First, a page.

Telmisartan (Micardis)40 mg once daily20 to 80 mg once daily39
Valsartan (Diovan)80 mg once daily80 to 320 mg once daily36

Valsartan fulfills one of the criteria for anti-hypertensive drug therapy: 24-hour efficacy, allowing once-daily doses.9 The need for such long-acting agents was stated in the JNC–IV report: “The optimal formulation should provide 24-hour efficacy with a once-daily dose, with at least 50 percent peak effect remaining at the end of the 24 hours. Long-acting formulations that provide 24-hour efficacy are preferred over short-acting agents for many reasons: (1) adherence is better with once-daily dosing; (2) for some agents, fewer tablets incur lower cost; (3) control of hypertension is persistent and smooth rather than intermittent; and (4) protection is provided against whatever risk of sudden death, heart attack, and stroke that is due to the abrupt increase of blood pressure after arising from overnight sleep.”

Another advantage of angiotensin II receptor antagonists is their low incidence of side effects. With ACE inhibitors, a common side effect is a dry cough, which occurs in up to 20 percent of patients who receive ACE inhibitors.10,11 The absence of cough with angiotensin II antagonists reflects their site of action—at the angiotensin II receptor—in blocking the reninangiotensin system, thereby avoiding the concomitant increase in bradykinin and other substrates of the angiotensin-converting enzyme (Figure 2).12 In addition, compared with ACE inhibitors, angiotensin II receptor antagonists are associated with a much lower incidence of angioedema. However, like ACE inhibitors, angiotensin II antagonists are contraindicated in pregnancy.

The Difference Between ACE Inhibitors and Angiotensin II Antagonists

Figure 212 portrays the major difference in the mode of action of angiotensin II receptor antagonists as opposed to ACE inhibitors. Angiotensin II antagonists block all of the known actions of angiotensin II, acting on the cell receptors identified as the AT1 receptors. The currently available angiotensin II antagonists do not block the AT2 receptors. However, AT2 receptors have not been shown to activate any of the multiple physiologic actions of angiotensin II.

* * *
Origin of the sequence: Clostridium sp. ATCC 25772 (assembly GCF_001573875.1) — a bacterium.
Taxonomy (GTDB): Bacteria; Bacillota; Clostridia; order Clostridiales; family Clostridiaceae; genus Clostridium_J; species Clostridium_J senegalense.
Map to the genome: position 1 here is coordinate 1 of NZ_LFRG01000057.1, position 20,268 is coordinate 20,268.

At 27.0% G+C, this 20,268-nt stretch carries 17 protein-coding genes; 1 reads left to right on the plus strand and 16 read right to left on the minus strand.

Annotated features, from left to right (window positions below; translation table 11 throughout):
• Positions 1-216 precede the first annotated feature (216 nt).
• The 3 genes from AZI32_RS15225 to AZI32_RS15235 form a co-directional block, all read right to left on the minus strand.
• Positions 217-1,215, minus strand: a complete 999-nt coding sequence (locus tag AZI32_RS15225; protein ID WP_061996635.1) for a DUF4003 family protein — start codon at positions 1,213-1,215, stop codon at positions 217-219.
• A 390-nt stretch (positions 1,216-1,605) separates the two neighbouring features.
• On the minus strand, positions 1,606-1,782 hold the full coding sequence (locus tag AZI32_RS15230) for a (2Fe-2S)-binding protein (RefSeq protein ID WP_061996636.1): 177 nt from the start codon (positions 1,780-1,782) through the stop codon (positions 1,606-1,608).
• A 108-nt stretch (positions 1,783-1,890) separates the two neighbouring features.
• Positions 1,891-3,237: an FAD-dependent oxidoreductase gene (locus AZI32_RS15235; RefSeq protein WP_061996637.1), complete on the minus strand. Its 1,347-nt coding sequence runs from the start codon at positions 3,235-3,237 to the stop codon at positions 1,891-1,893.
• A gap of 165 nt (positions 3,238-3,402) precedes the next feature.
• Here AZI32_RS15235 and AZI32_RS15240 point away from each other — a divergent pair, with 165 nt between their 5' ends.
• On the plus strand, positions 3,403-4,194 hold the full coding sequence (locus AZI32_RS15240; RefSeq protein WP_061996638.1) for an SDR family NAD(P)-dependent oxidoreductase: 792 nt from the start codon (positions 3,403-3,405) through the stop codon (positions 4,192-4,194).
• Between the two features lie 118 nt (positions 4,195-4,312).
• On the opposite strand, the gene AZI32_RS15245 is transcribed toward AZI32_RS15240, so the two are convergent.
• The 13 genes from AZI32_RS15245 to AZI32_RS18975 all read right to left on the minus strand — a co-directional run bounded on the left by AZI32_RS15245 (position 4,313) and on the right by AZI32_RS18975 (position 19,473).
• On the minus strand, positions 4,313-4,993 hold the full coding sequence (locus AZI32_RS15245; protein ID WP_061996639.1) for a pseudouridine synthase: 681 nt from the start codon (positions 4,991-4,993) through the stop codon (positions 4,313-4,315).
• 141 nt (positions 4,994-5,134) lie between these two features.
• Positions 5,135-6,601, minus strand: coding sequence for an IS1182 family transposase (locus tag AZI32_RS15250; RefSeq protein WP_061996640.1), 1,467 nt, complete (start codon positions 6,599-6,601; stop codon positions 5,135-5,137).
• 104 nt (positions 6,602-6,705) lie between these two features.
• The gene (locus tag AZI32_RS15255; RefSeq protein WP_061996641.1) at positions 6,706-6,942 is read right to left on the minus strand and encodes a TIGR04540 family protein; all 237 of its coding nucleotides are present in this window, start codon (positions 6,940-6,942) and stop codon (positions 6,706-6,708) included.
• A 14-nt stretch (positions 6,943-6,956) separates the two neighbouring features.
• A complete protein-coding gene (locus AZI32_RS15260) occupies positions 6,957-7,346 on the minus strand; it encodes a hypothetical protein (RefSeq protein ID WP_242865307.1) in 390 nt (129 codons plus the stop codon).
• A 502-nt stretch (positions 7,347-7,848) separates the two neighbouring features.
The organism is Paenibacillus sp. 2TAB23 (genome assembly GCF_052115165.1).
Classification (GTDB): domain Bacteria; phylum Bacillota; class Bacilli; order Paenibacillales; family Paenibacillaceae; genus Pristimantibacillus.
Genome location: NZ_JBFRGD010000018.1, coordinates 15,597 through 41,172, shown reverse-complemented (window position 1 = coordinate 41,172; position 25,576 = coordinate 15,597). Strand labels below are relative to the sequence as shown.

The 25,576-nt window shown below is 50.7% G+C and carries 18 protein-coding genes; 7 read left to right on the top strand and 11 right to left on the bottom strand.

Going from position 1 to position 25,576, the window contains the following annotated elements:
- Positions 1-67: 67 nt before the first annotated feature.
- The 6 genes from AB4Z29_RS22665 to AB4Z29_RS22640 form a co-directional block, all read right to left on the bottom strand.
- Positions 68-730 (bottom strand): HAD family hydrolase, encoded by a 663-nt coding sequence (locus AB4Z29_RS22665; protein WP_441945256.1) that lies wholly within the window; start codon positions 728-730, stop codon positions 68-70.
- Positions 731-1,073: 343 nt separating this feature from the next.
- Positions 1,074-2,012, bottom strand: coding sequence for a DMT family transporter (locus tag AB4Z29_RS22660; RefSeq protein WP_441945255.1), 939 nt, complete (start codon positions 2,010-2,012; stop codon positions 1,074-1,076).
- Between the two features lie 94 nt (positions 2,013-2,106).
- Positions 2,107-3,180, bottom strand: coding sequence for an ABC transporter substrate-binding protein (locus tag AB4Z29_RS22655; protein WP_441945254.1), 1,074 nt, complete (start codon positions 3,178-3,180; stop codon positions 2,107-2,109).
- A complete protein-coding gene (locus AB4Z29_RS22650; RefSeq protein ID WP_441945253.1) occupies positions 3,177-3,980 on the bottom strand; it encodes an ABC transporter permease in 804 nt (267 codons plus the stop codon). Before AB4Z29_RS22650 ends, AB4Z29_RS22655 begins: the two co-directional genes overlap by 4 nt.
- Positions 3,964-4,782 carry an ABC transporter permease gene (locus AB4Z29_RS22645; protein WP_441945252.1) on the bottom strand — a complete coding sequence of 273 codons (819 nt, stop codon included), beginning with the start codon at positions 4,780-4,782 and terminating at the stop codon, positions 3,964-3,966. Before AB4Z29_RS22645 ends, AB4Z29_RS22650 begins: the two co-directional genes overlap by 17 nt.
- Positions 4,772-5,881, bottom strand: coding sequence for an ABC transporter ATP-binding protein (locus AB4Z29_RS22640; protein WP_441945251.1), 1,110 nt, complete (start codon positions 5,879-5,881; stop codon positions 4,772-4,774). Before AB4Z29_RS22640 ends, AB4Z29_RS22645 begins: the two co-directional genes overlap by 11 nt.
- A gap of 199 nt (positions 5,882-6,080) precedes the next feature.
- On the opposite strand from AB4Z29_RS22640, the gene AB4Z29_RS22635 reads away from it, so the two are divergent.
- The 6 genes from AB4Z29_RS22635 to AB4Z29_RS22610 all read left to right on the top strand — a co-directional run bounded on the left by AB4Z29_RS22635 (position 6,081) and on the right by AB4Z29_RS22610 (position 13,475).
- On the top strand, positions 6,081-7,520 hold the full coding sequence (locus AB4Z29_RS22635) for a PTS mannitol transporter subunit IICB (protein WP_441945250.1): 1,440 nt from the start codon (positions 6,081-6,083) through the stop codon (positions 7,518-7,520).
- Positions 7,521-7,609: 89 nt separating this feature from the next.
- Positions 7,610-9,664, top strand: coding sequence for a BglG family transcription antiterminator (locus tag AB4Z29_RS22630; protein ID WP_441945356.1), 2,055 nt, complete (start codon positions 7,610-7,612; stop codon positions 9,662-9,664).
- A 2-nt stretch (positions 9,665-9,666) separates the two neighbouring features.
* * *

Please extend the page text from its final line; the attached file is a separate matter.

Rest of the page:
In contrast, ACE inhibitors work earlier in the reninangiotensin cascade, inhibiting the effects of the angiotensin-converting enzyme. This enzyme acts both on angiotensin I, converting this inactive hormone to the active angiotensin II, and on bradykinin, inactivating this hormone. Since bradykinin is not inactivated by ACE inhibitors, bradykinin levels rise, and this rise is thought to be responsible for the ACE inhibitor–induced cough. The only clear difference in the effects of these two classes of drugs is the lack of drug-induced cough with angiotensin II receptor antagonists.

Whether angiotensin II antagonists are clinically equivalent, superior or inferior to ACE inhibitors remains unknown because there have been few comparative trials and no large trials of the benefits of angiotensin II antagonists on morbidity and mortality. Such trials are in progress, but only one suggestive set of data is now available: the ELITE (Evaluation of Losartan in the Elderly) study.13

In the ELITE study, 722 patients aged 65 years or older with New York Heart Association class II to IV heart failure and ejection fractions of 40 percent or less who had not previously received an ACE inhibitor were randomly assigned to receive either the ACE inhibitor captopril (titrated to 50 mg three times daily) or the angiotensin II antagonist losartan (titrated to 50 mg once daily). Over 48 weeks, death or hospital admission because of heart failure occurred in 9.4 percent of the losartan group and 13.2 percent of the captopril group. The difference between the two groups was primarily due to a decrease in all-cause mortality (4.8 percent versus 8.7 percent). No difference was found in the incidence of renal dysfunction (10.5 percent in each treatment group), but the angiotensin II antagonist seemed to be better tolerated than the ACE inhibitor, with fewer patients discontinuing therapy because of adverse reactions (12.2 percent versus 20.8 percent).

The ELITE study served as a preliminary investigation for a much larger trial of patients with heart failure that is now in progress. Studies of other angiotensin II receptor antagonists are also in progress. Among these is the Valsartan Heart Failure Trial (Val-HeFT), a multinational trial of the addition of valsartan to current standard treatments (including ACE inhibitors). Over 4,000 patients with congestive heart failure are in the Val-HeFT study.

Until further clinical trials are completed, only conjecture about the effects of angiotensin II receptor antagonists can be made on the basis of their mode of action in comparison to that of ACE inhibitors. Data suggest that the combination of an ACE inhibitor and an angiotensin II receptor antagonist has an additive effect in lowering the blood pressure14 and in increasing renal blood flow.15 The hypotensive effect of angiotensin II antagonists is also increased with the addition of a diuretic.16

A great deal more needs to be known before the relative values and possible advantages of angiotensin II receptor antagonists in comparison to ACE inhibitors and other anti-hypertensive drugs can be determined. For now, they appear to provide an effective, safe and easy-to-tolerate alternative. In particular, they are logical choices for patients who have taken other antihypertensive drugs, especially ACE inhibitors, but who have discontinued them because of side effects such as ACE inhibitor–induced cough or angioedema.

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Copyright © 1999 by the American Academy of Family Physicians.